Super fly lends an ear to bio-inspired hearing aids and robotic listening devices, Cornell neuroscientists report
ITHACA, N.Y. -- Cornell University neuroscientists knew they had one amazing fly on their hands when they tested Ormia ochracea , a tiny insect parasite with such acute directional hearing that it has inspired a new generation of hearing aids and nanoscale listening devices.
But it wasn't until the scientists ran an experiment on a fly-sized treadmill that they fully appreciated Ormia's talent for sound localization: Not only can the fly match the species thought to have the best directional hearing --Homo sapiens -- but it does so with a fraction of the head space, a boon to miniaturization of man-made devices, Andrew C. Mason, Michael L. Oshinsky and Ron R. Hoy report in the April 5, 2001, issue ofNature.
"We thought humans were the champions at sound localization, thanks to our highly evolved auditory apparatus and the fact that our ears are up to six inches apart, a separation that allows for ample localization cues. Ormia's ears are a minuscule half millimeter apart, but it has evolved a system for localizing sounds very different from any other animal. These latest findings encourage us to continue development of a very small and inexpensive directional hearing aid," says Hoy, a professor of neurobiology and behavior who has studied the parasitic fly for 10 years.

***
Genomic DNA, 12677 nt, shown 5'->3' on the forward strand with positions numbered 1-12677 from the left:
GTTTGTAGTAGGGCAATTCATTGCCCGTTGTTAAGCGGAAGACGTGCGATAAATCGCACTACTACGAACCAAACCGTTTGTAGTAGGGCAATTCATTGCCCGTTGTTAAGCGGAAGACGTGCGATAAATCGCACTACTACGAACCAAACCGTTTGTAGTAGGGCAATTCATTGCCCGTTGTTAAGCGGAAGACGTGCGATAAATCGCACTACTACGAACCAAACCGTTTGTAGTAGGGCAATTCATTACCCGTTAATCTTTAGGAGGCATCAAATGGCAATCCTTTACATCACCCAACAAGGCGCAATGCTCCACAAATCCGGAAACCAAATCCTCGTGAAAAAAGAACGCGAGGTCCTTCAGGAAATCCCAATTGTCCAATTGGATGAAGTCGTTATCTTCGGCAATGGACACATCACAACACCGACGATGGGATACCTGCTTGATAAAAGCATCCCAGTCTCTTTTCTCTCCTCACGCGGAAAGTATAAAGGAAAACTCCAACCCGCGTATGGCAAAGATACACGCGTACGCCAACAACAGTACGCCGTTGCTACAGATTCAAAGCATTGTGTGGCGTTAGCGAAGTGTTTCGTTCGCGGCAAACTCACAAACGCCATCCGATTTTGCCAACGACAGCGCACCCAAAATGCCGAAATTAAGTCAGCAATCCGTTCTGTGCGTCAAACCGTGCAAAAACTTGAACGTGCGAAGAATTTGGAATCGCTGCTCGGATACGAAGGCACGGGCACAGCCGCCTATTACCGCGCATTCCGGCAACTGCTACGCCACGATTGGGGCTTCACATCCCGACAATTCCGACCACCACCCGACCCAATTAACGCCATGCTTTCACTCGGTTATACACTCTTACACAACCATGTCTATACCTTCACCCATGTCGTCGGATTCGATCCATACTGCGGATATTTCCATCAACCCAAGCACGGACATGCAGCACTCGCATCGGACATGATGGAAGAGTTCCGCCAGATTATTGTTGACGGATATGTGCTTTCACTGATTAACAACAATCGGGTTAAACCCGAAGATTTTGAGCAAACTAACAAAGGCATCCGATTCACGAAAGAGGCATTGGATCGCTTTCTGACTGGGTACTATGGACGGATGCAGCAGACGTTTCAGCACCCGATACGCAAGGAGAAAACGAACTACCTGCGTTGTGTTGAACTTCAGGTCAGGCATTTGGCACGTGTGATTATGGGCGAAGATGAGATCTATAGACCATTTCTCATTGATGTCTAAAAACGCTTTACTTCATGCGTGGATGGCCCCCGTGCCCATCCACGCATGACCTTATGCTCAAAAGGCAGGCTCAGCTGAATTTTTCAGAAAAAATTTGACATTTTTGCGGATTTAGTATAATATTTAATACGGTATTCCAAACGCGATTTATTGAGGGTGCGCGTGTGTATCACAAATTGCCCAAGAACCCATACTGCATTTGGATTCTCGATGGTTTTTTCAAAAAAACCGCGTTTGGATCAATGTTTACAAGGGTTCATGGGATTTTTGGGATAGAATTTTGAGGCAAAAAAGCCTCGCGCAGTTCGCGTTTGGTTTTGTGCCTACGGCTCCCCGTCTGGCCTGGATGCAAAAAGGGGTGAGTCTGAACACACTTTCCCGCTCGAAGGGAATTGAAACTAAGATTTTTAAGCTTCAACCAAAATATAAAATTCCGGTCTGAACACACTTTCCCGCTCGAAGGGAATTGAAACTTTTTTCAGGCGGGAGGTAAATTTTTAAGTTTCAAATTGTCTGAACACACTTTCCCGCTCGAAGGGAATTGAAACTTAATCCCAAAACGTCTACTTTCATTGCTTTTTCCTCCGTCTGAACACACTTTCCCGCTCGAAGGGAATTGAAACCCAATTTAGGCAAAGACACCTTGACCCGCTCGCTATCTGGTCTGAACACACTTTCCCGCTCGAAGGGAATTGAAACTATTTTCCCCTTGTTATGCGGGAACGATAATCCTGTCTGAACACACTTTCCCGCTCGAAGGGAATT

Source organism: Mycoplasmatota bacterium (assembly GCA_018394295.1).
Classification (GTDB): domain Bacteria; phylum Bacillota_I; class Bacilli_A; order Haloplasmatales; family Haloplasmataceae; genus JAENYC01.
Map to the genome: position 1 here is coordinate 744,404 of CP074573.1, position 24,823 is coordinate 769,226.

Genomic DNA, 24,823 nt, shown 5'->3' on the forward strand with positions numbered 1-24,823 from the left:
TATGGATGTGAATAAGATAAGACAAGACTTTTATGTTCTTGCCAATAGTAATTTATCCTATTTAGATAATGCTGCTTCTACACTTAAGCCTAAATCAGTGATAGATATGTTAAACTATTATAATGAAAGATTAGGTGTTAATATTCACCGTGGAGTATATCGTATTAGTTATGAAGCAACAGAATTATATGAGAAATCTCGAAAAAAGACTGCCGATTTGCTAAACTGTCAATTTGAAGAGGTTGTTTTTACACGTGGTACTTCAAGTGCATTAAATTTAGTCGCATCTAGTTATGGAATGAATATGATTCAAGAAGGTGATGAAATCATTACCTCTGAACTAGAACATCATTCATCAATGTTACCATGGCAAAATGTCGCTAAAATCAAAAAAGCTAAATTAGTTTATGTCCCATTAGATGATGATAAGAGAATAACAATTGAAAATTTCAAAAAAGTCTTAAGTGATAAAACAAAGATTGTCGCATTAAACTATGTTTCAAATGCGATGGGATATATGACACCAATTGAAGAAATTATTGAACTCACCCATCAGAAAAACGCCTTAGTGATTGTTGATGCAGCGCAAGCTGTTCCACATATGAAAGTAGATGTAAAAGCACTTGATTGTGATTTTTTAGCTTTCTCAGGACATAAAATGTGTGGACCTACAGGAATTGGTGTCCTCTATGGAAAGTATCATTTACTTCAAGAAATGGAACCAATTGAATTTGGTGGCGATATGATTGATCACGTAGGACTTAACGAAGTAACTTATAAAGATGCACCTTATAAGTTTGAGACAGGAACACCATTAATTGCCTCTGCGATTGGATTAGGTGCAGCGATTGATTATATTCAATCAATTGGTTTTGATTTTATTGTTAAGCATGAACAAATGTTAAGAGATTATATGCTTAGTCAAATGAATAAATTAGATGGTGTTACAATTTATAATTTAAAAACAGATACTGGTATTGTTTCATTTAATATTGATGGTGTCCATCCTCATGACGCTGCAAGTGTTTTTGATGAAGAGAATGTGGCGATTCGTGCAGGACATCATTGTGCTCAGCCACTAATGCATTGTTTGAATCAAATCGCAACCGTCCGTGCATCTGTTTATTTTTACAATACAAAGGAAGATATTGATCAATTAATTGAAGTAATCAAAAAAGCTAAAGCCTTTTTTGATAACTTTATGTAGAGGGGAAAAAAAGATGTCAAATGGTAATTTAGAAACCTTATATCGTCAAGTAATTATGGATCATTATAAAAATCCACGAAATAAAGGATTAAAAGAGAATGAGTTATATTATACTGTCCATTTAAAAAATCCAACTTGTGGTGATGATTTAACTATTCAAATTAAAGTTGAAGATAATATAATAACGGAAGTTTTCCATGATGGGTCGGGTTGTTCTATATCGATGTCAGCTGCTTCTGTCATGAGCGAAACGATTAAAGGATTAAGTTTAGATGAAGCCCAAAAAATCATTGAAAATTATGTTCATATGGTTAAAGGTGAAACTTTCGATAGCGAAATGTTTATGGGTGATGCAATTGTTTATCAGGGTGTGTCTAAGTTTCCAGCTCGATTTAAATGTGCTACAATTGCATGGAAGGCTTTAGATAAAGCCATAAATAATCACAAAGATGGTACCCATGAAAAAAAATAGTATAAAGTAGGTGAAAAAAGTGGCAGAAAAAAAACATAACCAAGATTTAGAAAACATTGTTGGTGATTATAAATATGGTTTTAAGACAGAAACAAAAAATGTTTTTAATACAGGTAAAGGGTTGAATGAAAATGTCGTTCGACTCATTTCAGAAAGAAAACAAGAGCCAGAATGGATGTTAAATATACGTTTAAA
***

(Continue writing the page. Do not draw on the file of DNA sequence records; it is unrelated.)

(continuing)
Hoy is a scientific consultant to engineers trying to make a directional hearing aid that would be smaller, simpler and cost thousands of dollars less than currently available devices. Nanoscale listening devices based on the Ormia ear are under development at several industrial and university laboratories, including one at Cornell. Mason was a postdoctoral researcher at Cornell at the time of the fly studies and now is on the faculty of the University of Toronto at Scarborough. Oshinsky was a Cornell gra
Contact: Roger Segelken
Cornell University News Service